XG : What I felt was really strong with Black Hole, is that from the start, it’s very difficult to know where the story is going to lead you. There are a lot of elements and themes and symbols, and the trip that all those characters are going to go on, growing up and finding their place. And in the end, it felt like some kind of a “road movie”, even if they don’t actually move much.

CB : I’m always — I’ve always loved, even if Black Hole isn’t necessarily … well, I’ve always loved stories that have that starting point, and it’s almost like you start at the top of the river in the story and you can see that very distinct beginning. And I love that idea. With Black Hole, what I really wanted to do what to have the time to look at all the characters very carefully, and see their growth and see them change. And see that they are not one-dimensional, and that they have their life.
But at the very end you have the two characters who escaped to the South-West. And they’re out in the bright sunlight — very briefly they’re out in the bright sunlight and its warmth. And there’s this kind of sequence in the hotel room, where it’s also this kind of very pathetic, almost childish discussion about, you know : “we’re going to have a great life together, you’re an artist and you’ll paint, and I’ll find a job, and …” And even if there is optimism, there is also — it’s a very naive optimism. For me, very kinda heartbreaking naivete. Which is what I remember having, this kind of things — very unrealistic, but on the other hand, it’s not pathetic, it’s not horrible, it’s just a kind of sweet … kind of way of thinking about those characters.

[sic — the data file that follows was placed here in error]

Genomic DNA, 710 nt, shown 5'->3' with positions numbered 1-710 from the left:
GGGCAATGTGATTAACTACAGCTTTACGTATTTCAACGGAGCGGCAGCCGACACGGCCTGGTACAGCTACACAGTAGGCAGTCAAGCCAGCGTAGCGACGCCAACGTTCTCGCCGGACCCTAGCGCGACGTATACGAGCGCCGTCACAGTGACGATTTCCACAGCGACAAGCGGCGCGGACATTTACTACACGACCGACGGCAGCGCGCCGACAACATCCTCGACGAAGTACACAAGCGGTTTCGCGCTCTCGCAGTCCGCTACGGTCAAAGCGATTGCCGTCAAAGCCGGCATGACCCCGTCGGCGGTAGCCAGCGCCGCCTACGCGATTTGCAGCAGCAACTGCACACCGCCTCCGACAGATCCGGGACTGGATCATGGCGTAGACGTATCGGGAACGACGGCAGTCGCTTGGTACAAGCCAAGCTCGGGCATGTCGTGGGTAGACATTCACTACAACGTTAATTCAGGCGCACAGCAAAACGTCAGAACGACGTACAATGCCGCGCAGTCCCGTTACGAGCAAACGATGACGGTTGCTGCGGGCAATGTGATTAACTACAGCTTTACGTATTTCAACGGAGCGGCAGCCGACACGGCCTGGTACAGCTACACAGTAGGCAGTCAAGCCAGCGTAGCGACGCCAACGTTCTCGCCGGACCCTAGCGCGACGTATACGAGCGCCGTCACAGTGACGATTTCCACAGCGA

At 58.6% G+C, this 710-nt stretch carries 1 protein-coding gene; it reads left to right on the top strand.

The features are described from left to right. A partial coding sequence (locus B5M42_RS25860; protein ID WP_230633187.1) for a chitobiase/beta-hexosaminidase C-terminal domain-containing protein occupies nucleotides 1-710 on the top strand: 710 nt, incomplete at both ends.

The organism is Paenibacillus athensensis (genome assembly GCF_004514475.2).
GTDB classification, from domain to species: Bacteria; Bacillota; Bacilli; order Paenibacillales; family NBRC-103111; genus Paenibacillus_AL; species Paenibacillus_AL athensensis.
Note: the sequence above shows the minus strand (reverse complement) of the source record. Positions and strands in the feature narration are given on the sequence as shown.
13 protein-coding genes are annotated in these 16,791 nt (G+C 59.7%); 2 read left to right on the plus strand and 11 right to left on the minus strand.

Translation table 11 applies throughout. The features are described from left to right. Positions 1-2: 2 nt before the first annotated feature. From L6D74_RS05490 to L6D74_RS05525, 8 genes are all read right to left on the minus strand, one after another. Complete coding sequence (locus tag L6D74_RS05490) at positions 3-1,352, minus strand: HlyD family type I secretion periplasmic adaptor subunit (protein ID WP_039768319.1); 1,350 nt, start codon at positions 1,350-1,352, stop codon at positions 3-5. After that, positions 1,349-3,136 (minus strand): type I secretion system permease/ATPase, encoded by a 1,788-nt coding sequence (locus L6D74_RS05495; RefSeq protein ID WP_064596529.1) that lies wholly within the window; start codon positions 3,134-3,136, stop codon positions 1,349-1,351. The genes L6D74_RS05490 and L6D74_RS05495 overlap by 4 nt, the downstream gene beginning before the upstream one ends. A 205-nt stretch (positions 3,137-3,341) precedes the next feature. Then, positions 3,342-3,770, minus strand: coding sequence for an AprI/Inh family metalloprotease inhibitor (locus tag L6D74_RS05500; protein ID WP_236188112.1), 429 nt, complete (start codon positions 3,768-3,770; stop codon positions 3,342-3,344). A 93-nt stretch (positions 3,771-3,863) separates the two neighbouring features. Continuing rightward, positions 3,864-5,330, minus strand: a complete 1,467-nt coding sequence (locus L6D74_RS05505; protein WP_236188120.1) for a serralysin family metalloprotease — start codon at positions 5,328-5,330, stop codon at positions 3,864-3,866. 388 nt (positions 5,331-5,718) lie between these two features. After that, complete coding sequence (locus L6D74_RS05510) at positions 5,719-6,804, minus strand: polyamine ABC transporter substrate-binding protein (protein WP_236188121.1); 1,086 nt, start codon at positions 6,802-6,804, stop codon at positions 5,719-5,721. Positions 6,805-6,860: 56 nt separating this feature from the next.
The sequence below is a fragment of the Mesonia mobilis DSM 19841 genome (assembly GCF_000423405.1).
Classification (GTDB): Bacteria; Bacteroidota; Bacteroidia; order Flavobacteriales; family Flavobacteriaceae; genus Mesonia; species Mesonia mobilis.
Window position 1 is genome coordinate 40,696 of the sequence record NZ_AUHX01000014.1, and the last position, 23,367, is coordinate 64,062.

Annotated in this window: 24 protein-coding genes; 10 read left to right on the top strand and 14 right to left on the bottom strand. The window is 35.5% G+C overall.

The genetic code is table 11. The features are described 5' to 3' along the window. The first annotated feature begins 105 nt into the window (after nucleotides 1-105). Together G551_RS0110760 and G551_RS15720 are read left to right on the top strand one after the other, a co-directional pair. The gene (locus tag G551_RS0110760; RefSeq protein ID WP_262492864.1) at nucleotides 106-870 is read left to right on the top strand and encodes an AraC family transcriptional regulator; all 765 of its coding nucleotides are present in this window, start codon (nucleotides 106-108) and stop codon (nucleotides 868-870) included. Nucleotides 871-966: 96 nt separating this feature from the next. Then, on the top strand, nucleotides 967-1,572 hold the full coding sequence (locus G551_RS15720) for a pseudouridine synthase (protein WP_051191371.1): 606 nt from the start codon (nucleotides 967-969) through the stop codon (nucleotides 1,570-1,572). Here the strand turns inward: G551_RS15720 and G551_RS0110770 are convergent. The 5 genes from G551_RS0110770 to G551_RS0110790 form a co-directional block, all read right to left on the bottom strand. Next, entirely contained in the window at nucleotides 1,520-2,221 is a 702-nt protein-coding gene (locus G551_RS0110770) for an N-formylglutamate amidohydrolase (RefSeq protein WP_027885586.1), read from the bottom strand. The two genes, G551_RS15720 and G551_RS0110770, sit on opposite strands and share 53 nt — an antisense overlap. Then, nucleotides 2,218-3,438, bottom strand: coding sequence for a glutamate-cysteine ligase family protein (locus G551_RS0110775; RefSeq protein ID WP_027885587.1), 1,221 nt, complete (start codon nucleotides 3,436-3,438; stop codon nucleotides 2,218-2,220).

And showing a character who at first seems alive, who seems very kinda tough and world- — you know, tired of the world, or very kinda aggressive and strong. And see that she has this very weak and needy side of her. And you’re seeing things about Keith, who at some point, you can see that even though he’s talking in a certain way about being a nice guy, you can see that he’s doing things that are not — that are very self-centered, and not being such a great guy. I liked being able to explore all of this.